The most interesting part of the evidence are two inventories taken two years apart of the same household, one in 1721 and the other in 1723. The first inventory was for the husband who died of a stroke; in the listing of the equipment for the garden are “Forty eight Forrest Chairs.” Two years later there is another inventory, and in the section on garden equipment are listed 60 “Windsor” chairs. Presumably these are the same chairs, but the household has bought another dozen.
“Presumably therefore, the type of seat originally described as a ‘Forrest’ chair sometimes went under the alternative name of a ‘Windsor’ chair,” Parrott writes. “This, then, may be another reason why the early history of the Windsor has been so difficult to ascertain.”
Forrest Chairs We don’t know exactly what these early chairs looked like, but we have some clues. Since the 1970s, several early chairs have shown up at auction houses, at the Victoria & Albert Museum and through some sleuthing. These chairs are far simpler than the typical later English Windsor and could be a stylistic link between stick chairs, Windsor chairs and American Windsor chairs.
These early chairs share many characteristics with stick chairs. There are no stretchers – the strut legs are simple turnings. There is no backsplat – a very common feature on English Windsors. And the ornamentation is incredibly restrained compared to later English Windsors. There is a simple scratched groove around the seat and the comb. The front posts under the arm have a little shape. But that’s about it for decoration.
As a maker of stick chairs, I contend these are the prettiest English Windsors I’ve ever seen. I am also struck by how much these early chairs resemble American comb-back Windsor chairs. It’s rare to see an American Windsor chair with a backsplat. And the rake and splay of the legs looks far more American than English.
It makes me wonder – and this is a bit of conjecture – if these early chairs inspired American makers.
John Brown also had some thoughts on this matter. He came to a slightly different conclusion.
“The oft repeated statement that American Windsors derive from the English chair could be in error,” Brown wrote. “For historical reasons, and because of similarities in design, there seems to be a more direct link between the Welsh chair and the American Windsor. Perhaps the English version is the cousin, and the Welsh chair is the father!”
So About that Name, ‘Windsor’
Once you know these chairs may have been called “Forrest” chairs, you have to wonder, why did the name switch to “Windsor?” Was it because the chairs were first made in a place named Windsor?
William Sergeant found evidence of the earliest-known maker of Windsor chairs in a village in Lincolnshire, which he discussed in a 2018 article in Regional Furniture. That maker, Joseph Newton of Fenton, placed an ad for “New-fashioned” Windsor chairs in July 1725.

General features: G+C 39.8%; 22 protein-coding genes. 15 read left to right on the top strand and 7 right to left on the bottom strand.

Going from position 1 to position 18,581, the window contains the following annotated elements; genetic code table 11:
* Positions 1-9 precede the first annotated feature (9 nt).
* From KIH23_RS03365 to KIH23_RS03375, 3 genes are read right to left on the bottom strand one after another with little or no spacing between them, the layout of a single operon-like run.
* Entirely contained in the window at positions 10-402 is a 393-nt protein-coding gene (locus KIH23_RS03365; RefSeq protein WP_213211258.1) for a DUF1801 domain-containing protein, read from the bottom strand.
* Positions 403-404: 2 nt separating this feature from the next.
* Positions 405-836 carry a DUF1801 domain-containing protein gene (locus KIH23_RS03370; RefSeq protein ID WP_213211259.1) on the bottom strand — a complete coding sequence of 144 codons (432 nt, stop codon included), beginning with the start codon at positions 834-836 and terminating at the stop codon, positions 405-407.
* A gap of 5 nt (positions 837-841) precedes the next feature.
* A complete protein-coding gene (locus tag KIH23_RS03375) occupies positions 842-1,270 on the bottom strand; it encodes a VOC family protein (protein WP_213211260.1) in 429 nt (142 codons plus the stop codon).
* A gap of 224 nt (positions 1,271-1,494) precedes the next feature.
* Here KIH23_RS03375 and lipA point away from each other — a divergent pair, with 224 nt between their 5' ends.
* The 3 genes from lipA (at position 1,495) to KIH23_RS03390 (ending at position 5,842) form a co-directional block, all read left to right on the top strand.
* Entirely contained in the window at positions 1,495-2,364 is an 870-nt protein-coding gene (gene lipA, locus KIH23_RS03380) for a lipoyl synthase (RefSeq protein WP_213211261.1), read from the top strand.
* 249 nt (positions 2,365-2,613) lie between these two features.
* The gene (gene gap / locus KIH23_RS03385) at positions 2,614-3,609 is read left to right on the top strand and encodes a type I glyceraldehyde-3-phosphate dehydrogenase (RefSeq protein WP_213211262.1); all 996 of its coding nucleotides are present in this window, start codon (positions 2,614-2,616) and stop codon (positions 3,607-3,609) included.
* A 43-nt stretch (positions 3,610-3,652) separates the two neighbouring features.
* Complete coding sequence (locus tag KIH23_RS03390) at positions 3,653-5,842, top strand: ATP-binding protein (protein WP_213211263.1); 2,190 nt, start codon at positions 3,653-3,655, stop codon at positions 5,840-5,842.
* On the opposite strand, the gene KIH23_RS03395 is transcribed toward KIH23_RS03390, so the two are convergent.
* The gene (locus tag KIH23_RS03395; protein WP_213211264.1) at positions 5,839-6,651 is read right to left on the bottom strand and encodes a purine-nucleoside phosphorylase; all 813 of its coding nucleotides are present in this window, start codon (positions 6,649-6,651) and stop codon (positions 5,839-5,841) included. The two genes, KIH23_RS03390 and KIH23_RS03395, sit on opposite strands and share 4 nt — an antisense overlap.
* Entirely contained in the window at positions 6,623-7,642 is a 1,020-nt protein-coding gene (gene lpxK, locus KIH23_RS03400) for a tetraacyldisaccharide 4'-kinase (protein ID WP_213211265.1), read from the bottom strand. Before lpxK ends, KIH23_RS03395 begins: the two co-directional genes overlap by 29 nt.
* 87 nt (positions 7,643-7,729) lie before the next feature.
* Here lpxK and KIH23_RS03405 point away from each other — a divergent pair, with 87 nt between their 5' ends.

Newton’s ad also mentions there are makers of these chairs in London. What’s important to know is that Newton’s shop was nowhere near Windsor Castle (it’s about 140 miles away).
Parrott and other historians have found connections between chairmaking activity near Windsor and where those articles went to London. But Parrott admits the link is still tenuous.
One possible theory for changing the name is that the term “Windsor” gave the form a royal flavor and is in line with the French naming furniture styles after kings (i.e. Louis XIV).
Or perhaps the name “Windsor” could have become popular first as an insult to the chairs, as Sparkes wrote in 1973.
“In the end I find myself agreeing with those writers who connect the origin of the name with the manufacture and sale of these chairs to the London dealers at the Windsor Market and along the main road from Windsor to London. For one can imagine the London chair dealers, used as they were to the finer mahogany and walnut products of the London workshops, referring in a derogatory way to the latest batch of beech chairs ‘up from Windsor’.”
Today the term “Windsor” gets applied to broad classes of furniture that have no connection to Windsor Castle. Or pieces that have nothing to do with the House of Windsor, which was founded in 1917, or the town of Windsor. It can be confusing. At times I fantasize about a world that has switched back to the earlier and more evocative name for this distinctly English chair: Forrest Chair.
The term “Forrest” is far more descriptive of how the chairs were initially were used: as a seat for the outdoors. And, unlike the word “Windsor,” the term “Forrest” describes without a doubt where the chair came from.
And so, in this book – as a bit of a lark – I will refer to “Windsor” chairs as “Forrest” chairs.
I am certain this will catch on everywhere – just like Esperanto.